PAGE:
Friday, January 27, 2017
Magdalena Ball - City Child 5 - Run, Catch, Kiss
Run, Catch, Kiss
I knew a musician once. His eyes were a dull brown, hidden besides the thickest glasses. He was crude and impossible, but he played guitar like a demon.
I was young enough to be impractical; he elevated me to more than the usual esteem. I liked the air up there. I pretended to be with the band, singing badly in the back seat, allowing myself a pretense that felt cool as the summer that year was hot.
People warned me away. He had a bad reputation; was wild; crazy; nerdy; dirty; an outcast. I liked those adjectives more than I liked him. I wore his baggy sweatshirt to school, and didn’t care about the smell. I carried his hickies on my neck like jewelry.
I was only interested in one part of his body: not his mind, which swished obscenities and banged a club against the world. It was the fingers. Every string on his electric guitar vibrated with that touch, though it was all heavy metal and glammy head-bangers, not my taste at all. He worshipped at the altar of Ted Nugent. We hung out with Twisted Sister. It was vaguely dangerous. He got contacts, acted as though he had cat scratch fever, grew his hair long, and cultivated a pouty, distracted look, but when he played, the artifice fell from his face. I made mental notes and fell in love with my own unspoken witticisms.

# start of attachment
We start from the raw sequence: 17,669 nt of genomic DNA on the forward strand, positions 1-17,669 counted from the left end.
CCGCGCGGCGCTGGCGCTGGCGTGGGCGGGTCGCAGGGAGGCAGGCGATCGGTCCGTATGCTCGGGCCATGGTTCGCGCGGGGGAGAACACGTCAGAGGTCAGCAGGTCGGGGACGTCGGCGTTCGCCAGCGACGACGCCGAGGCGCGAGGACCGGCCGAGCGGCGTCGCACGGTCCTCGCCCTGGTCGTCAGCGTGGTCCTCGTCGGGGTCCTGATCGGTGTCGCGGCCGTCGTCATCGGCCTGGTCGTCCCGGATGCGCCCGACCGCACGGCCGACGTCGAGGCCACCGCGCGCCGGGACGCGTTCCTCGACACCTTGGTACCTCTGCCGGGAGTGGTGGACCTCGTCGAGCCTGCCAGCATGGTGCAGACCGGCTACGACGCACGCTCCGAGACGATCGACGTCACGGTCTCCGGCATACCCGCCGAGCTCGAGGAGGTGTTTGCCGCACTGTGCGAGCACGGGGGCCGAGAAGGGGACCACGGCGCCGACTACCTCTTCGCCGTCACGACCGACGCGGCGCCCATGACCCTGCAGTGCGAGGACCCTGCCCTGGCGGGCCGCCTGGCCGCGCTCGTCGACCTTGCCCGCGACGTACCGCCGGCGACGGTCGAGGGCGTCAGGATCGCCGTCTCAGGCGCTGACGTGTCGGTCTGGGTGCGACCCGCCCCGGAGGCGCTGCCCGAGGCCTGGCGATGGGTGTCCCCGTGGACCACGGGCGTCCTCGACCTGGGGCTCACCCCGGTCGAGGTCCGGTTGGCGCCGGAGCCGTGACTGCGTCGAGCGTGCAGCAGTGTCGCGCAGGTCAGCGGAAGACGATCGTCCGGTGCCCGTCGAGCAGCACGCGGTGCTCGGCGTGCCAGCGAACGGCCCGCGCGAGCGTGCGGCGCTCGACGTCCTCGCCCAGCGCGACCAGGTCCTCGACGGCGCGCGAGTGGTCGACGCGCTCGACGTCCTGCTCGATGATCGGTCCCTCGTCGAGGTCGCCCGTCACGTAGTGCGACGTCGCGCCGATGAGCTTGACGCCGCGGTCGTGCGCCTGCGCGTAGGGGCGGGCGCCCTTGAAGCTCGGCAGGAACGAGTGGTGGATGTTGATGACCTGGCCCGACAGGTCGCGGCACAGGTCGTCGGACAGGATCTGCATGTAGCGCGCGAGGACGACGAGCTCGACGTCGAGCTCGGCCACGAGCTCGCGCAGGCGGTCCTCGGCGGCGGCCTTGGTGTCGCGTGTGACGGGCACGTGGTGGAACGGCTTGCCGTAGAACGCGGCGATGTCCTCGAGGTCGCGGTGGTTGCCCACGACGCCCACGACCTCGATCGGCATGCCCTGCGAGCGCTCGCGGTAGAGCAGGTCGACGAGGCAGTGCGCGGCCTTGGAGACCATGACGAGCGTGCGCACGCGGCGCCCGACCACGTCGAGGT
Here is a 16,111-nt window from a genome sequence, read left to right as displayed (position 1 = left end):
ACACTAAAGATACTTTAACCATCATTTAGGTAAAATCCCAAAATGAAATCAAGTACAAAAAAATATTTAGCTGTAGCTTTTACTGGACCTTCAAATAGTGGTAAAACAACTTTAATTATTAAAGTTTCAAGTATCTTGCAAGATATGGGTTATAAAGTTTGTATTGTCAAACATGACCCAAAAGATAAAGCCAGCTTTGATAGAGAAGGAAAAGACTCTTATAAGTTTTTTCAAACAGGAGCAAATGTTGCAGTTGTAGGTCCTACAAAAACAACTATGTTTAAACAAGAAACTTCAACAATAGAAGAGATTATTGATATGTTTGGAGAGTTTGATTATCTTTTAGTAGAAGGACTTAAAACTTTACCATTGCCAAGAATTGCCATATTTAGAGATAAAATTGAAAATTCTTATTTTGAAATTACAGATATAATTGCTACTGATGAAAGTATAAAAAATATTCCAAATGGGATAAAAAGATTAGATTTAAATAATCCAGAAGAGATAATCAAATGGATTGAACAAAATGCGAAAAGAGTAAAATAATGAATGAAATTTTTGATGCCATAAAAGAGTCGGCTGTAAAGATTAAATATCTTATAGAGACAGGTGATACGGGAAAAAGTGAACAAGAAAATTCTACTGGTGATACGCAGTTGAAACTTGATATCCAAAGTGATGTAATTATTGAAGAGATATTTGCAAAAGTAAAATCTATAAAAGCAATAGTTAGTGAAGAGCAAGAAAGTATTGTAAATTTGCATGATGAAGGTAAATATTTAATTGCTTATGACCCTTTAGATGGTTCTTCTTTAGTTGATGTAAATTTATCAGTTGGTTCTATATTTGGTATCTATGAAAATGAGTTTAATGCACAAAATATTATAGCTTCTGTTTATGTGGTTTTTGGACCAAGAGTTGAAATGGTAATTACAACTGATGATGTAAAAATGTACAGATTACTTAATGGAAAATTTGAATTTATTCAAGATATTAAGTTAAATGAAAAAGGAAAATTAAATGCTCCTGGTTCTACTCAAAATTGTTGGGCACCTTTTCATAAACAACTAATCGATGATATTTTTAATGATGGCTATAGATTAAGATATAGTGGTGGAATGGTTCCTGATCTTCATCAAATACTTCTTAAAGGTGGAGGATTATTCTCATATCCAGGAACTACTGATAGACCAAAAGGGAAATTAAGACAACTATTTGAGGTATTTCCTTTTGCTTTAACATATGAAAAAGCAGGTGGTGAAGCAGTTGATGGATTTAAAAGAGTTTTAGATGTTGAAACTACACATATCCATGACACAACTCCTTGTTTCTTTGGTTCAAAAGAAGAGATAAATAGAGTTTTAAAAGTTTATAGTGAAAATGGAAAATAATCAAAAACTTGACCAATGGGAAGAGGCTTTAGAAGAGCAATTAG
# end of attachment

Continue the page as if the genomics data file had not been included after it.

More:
Eventually good riffs weren’t enough. One day I got home after midnight, an arbitrary and shifting curfew, and got myself grounded. The punishment was that I couldn’t see the musician for two weeks. It was my own suggestion. I never went out with him again and he never forgave me, especially when I kissed his best friend.
This is my confession, whispered into a conch. I left it at the beach where I slowly grew up, breaking bonds along the boardwalk. The song is tuneless, frequencies of sound echoing back, a still life of the past, as ambient as the cry of seagulls; your own blood coursing.